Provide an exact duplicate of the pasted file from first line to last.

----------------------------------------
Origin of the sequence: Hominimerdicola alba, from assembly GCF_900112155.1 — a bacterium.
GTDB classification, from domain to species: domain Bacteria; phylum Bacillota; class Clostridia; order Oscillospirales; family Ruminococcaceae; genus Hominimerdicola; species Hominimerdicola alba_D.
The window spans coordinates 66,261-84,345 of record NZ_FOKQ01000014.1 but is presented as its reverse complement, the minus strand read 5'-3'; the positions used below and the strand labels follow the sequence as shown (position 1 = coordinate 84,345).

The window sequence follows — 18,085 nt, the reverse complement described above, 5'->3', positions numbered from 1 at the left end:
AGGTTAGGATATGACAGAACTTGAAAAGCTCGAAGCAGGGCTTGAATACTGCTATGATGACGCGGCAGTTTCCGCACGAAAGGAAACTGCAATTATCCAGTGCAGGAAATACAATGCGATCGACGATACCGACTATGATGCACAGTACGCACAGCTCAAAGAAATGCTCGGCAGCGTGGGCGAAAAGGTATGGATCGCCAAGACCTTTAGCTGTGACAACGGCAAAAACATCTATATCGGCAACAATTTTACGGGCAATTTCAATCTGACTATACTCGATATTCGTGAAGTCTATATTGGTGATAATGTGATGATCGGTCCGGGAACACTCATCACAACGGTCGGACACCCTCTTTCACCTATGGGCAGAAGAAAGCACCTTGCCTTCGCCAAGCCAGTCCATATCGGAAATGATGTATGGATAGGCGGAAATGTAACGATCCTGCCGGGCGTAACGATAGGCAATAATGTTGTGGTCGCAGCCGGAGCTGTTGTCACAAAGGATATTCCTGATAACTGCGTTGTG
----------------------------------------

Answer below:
Origin of the sequence: Hominimerdicola alba, from assembly GCF_900112155.1 — a bacterium.
GTDB classification, from domain to species: domain Bacteria; phylum Bacillota; class Clostridia; order Oscillospirales; family Ruminococcaceae; genus Hominimerdicola; species Hominimerdicola alba_D.
The window spans coordinates 66,261-84,345 of record NZ_FOKQ01000014.1 but is presented as its reverse complement, the minus strand read 5'-3'; the positions used below and the strand labels follow the sequence as shown (position 1 = coordinate 84,345).

The window sequence follows — 18,085 nt, the reverse complement described above, 5'->3', positions numbered from 1 at the left end:
AGGTTAGGATATGACAGAACTTGAAAAGCTCGAAGCAGGGCTTGAATACTGCTATGATGACGCGGCAGTTTCCGCACGAAAGGAAACTGCAATTATCCAGTGCAGGAAATACAATGCGATCGACGATACCGACTATGATGCACAGTACGCACAGCTCAAAGAAATGCTCGGCAGCGTGGGCGAAAAGGTATGGATCGCCAAGACCTTTAGCTGTGACAACGGCAAAAACATCTATATCGGCAACAATTTTACGGGCAATTTCAATCTGACTATACTCGATATTCGTGAAGTCTATATTGGTGATAATGTGATGATCGGTCCGGGAACACTCATCACAACGGTCGGACACCCTCTTTCACCTATGGGCAGAAGAAAGCACCTTGCCTTCGCCAAGCCAGTCCATATCGGAAATGATGTATGGATAGGCGGAAATGTAACGATCCTGCCGGGCGTAACGATAGGCAATAATGTTGTGGTCGCAGCCGGAGCTGTTGTCACAAAGGATATTCCTGATAACTGCGTTGTG